Facebook announced a bunch of new tools for app developers last week at its F8 conference, and when you step back and take a look at what they all mean, it appears that CEO Mark Zuckerberg may have pulled off a stroke of strategic genius.
Everything he announced has one thing in common: It takes full advantage of the secrecy surrounding the way Apple’s App Store and the Google Play store on Android rank and feature apps, which are the goldmine for app developers.
Zuckerberg is literally going to start monetizing their lack of transparency.
Some people got really excited about the new app-to-app “deep linking” ability that Facebook is giving to app makers. It’s a technical change that allows a person using one app to tap a link and go directly into another app without one of those awkward stopovers on the mobile web.
But that’s not the most interesting bit.
Personally, I thought the new anonymous Facebook login — which will let people access apps without revealing their identity to anyone — was the most exciting development. People will be able to try out new apps without their Facebook accounts broadcasting to the world their outre tastes in mobile content. App developers will like the fact that it opens up a whole new audience of nervous-nelly downloaders.
But that’s not the crucial bit, either.
And then there was the offer of $30,000 of free services to new developers, and the Facebook Audience Network that offers advertising on apps outside Facebook but using Facebook’s targeting data.
On their own, they’re all neat, but of real interest only to developers and coders.
Normal people can roll over and go back to sleep.
Why Zuck mentioned Apple and Google
… Except for the part where Zuck referenced Apple and Google: “The majority of our business is on mobile,” he told 2,000 developers at F8. “But it can be annoying to build on mobile because it is so siloed. Apple, Google and Amazon all have their own platforms. … No one has been incentivized to help people build apps that work on all these platforms.”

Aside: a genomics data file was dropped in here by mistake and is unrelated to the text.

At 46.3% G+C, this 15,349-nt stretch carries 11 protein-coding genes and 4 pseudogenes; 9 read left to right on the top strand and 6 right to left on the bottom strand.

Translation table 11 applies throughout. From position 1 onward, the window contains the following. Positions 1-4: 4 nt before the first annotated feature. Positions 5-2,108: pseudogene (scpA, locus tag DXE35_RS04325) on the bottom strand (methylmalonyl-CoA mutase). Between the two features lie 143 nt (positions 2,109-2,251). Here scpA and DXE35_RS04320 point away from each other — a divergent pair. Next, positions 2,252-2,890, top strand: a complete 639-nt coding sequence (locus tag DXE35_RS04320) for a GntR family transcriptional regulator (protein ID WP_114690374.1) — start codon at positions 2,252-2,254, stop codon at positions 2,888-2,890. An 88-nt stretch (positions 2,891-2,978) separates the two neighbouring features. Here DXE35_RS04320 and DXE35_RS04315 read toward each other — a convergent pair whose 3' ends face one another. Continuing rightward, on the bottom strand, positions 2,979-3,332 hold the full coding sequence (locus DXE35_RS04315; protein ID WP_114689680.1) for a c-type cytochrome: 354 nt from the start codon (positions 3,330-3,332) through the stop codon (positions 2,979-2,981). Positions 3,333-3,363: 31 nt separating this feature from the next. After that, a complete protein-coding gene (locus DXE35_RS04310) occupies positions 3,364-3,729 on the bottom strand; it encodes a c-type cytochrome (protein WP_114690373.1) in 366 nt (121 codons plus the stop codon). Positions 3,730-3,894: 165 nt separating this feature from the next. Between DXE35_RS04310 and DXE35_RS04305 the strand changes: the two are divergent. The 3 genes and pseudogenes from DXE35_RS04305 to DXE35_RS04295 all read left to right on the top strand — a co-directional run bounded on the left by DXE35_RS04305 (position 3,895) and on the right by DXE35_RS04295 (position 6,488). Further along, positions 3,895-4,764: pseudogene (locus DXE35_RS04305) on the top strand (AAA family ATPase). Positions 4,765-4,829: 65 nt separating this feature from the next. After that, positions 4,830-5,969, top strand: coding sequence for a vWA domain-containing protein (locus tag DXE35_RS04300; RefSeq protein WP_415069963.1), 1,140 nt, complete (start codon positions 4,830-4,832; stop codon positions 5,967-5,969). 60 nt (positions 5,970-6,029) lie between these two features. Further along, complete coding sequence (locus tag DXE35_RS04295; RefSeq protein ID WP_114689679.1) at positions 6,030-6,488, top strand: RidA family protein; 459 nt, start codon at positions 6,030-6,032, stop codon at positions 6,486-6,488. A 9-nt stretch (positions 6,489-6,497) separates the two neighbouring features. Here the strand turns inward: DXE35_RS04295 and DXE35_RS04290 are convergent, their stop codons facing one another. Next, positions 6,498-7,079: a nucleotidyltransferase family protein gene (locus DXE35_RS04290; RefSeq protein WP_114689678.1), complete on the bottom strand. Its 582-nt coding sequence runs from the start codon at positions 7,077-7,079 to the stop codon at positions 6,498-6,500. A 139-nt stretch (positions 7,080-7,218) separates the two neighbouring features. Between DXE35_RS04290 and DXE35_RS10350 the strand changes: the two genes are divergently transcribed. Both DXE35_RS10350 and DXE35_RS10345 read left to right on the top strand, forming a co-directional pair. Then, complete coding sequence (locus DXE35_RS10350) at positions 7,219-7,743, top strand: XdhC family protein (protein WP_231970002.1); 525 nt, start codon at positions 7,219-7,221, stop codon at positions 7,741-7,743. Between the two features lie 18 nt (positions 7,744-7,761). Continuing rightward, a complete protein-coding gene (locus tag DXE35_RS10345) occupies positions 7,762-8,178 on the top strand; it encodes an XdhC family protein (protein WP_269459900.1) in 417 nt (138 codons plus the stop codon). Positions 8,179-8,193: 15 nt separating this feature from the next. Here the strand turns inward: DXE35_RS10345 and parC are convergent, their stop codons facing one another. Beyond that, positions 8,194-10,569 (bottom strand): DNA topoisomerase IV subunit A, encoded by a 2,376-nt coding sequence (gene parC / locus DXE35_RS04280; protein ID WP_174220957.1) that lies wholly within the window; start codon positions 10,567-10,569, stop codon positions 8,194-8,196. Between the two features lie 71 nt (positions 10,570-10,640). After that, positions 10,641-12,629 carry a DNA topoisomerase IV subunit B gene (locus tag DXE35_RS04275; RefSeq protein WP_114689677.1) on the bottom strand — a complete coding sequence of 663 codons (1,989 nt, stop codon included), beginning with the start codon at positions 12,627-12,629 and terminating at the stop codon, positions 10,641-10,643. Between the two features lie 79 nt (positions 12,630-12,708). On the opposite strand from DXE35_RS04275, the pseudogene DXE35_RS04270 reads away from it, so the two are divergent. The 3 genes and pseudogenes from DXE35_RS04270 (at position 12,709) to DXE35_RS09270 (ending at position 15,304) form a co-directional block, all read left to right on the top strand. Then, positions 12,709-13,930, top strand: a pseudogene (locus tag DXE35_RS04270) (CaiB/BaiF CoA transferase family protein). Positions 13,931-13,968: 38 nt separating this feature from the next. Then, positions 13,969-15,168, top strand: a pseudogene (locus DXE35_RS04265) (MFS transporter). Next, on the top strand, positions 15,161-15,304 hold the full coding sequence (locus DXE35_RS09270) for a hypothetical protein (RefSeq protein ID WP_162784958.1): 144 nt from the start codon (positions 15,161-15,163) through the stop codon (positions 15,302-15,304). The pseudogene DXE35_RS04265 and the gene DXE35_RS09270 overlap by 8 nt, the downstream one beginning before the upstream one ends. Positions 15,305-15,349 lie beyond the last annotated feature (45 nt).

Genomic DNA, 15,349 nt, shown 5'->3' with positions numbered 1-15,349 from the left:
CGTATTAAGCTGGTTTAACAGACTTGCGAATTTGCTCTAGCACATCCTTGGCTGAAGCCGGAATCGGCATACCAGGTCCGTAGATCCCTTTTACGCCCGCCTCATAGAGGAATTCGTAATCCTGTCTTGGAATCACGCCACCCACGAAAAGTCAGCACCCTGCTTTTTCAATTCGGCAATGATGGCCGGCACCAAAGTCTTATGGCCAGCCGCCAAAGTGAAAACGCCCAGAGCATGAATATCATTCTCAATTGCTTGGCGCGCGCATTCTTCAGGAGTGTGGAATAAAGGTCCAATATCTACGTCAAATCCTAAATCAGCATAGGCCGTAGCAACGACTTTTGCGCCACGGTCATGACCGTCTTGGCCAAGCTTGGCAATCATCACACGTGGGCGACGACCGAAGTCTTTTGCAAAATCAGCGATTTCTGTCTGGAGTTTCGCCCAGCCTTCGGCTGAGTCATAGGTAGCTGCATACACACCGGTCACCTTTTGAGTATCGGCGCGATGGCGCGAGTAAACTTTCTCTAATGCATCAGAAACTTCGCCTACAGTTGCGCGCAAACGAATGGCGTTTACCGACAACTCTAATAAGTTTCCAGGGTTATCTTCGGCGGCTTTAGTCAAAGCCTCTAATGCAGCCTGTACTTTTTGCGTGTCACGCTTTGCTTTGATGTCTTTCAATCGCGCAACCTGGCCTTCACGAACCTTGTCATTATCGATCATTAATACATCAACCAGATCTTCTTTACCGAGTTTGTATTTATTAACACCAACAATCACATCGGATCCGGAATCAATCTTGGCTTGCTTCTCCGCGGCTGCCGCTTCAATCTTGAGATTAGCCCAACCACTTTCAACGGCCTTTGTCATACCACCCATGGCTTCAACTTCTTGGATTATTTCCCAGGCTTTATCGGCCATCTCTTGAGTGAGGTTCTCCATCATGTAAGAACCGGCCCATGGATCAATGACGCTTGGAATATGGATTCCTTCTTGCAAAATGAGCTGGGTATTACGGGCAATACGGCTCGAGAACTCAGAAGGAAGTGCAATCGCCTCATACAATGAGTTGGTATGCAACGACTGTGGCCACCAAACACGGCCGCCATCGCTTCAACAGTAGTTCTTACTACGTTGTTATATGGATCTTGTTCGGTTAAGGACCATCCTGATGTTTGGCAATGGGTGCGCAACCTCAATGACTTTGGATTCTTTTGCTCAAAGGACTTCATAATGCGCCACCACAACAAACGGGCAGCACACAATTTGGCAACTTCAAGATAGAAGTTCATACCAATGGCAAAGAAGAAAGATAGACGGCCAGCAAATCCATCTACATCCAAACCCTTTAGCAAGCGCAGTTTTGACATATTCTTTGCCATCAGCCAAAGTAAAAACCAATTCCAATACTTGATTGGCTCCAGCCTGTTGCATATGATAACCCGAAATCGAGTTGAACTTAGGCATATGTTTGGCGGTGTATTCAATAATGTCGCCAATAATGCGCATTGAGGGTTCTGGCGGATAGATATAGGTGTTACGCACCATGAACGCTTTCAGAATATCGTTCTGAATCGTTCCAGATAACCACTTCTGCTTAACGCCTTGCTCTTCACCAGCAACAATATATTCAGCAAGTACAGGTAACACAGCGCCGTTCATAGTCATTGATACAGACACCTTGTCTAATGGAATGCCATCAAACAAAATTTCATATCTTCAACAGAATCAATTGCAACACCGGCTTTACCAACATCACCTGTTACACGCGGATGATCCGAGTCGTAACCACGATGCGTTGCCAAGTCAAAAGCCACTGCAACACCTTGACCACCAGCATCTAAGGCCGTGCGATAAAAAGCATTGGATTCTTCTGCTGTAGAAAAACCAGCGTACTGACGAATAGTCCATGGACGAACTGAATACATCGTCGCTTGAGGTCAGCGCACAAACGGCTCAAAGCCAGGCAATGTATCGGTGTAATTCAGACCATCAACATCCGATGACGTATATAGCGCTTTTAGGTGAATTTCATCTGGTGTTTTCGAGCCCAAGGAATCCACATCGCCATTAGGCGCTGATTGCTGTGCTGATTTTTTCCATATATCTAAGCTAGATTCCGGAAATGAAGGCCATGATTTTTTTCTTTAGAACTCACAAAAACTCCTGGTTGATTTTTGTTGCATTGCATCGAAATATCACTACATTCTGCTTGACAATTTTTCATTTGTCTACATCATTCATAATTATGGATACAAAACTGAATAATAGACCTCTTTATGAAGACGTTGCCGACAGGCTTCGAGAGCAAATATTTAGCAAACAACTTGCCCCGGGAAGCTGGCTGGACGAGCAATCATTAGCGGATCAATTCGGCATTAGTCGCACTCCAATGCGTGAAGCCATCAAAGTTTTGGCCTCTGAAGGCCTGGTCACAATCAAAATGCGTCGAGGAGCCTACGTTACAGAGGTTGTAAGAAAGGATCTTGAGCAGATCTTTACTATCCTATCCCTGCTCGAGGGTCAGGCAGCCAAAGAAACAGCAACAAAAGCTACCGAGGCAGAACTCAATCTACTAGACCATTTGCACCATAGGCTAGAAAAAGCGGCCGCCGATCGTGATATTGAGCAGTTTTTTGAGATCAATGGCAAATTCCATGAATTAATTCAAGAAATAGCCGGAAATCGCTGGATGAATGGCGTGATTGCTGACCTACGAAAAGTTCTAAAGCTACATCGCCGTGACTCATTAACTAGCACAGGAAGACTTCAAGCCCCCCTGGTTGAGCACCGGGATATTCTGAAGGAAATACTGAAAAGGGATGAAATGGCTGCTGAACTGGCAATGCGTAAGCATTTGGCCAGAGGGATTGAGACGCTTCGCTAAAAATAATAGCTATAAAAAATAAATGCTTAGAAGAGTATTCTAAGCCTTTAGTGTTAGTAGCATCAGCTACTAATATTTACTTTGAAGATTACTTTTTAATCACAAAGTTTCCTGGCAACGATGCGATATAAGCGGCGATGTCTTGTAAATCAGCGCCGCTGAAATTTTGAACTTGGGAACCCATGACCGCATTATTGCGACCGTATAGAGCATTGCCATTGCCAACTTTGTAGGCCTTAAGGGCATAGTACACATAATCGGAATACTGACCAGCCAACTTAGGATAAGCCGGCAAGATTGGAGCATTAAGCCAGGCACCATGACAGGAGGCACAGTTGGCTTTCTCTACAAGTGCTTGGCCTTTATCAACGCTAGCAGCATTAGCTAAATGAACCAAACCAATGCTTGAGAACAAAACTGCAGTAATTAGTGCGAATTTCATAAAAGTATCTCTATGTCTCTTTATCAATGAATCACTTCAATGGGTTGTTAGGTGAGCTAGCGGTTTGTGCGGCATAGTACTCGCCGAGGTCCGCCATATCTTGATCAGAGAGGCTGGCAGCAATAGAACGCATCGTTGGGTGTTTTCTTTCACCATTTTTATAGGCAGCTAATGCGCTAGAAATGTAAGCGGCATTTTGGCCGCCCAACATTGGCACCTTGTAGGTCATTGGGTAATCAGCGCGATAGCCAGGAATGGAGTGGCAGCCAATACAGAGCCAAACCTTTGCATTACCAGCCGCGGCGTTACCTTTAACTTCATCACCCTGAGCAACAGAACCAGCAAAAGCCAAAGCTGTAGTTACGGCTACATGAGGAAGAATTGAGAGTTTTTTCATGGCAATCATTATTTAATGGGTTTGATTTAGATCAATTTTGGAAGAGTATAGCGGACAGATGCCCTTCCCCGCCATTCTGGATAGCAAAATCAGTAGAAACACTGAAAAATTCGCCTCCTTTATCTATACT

That, right there, is the key to Facebook’s new strategy on mobile. Nobody knows exactly how or why apps rise and fall inside Apple’s App Store and Google Play.
And Facebook is going to fix it.
App store rankings appear to be a combination of total downloads, review ratings, and monetization. But no one knows for sure. On top of that, apps are “featured” in the stores via editorial choices from the mysterious staffers who run the app store. It’s unknown how that works, or who really does it. (They might be picking apps by meeting at a spooky abandoned castle on a dark and stormy night, carrying candles and wearing monks’ cowls, for all we know about how to get an app featured in Apple’s App Store.)
“No one knows how it works,” Marcos Sanchez, a VP of global corporate communications at the mobile analytics company App Annie, told me after F8.
“No one knows how it works”
Yet those secret choices can make or break an app.
Everything Facebook announced last week was designed to take advantage of that.
All new app makers are faced with a Catch-22: people will download apps if they’re near the top of the app store. But you can’t get to the top of the app store until after people have downloaded your apps. You could have the best new app in the world … but no one will know unless you get lucky.
The business becomes even more inefficient because victory goes to the company with the biggest marketing budget. King has even been advertising Candy Crush Saga on TV in the last few months.
Facebook’s app development platform, Parse, makes it easy for software companies to make and run new apps. Facebook makes it easy and relatively cheap to advertise new apps both on Facebook and in third-party mobile media. And Facebook itself, with its 1.2 billion members, is a giant platform for exposing apps to new users. It drove more than 145 million app downloads in 2013 alone, and made nearly $900 million that year from in-app payments.
The best part: It’s completely agnostic in terms of Apple’s iOS or Google’s Android mobile device operating systems. Both Apple and Google will benefit from the extra downloads that Facebook drives to them, making it unlikely that either company will sabotage Facebook’s new role as the premier place to build and discover new apps.
It’s all rather cozy, for all three companies.
But note that the only reason Facebook’s “app discovery” strategy exists as a business is because Apple and Google made it so hard to figure out how to get exposure for apps in the first place.